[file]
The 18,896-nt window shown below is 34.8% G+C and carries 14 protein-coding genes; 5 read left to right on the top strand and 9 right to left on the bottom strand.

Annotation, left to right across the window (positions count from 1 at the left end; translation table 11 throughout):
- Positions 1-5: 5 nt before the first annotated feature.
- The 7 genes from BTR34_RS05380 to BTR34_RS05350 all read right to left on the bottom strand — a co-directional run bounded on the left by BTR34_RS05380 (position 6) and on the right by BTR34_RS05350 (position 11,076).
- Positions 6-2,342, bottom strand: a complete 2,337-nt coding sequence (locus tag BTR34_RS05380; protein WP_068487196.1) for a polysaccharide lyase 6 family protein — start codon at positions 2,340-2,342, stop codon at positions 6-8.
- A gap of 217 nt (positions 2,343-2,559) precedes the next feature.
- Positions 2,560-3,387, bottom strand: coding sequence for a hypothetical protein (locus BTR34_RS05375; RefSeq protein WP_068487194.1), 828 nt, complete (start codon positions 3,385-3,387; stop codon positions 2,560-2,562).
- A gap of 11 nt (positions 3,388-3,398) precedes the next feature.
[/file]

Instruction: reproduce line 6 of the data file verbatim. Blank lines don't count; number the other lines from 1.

- A gap of 217 nt (positions 2,343-2,559) precedes the next feature.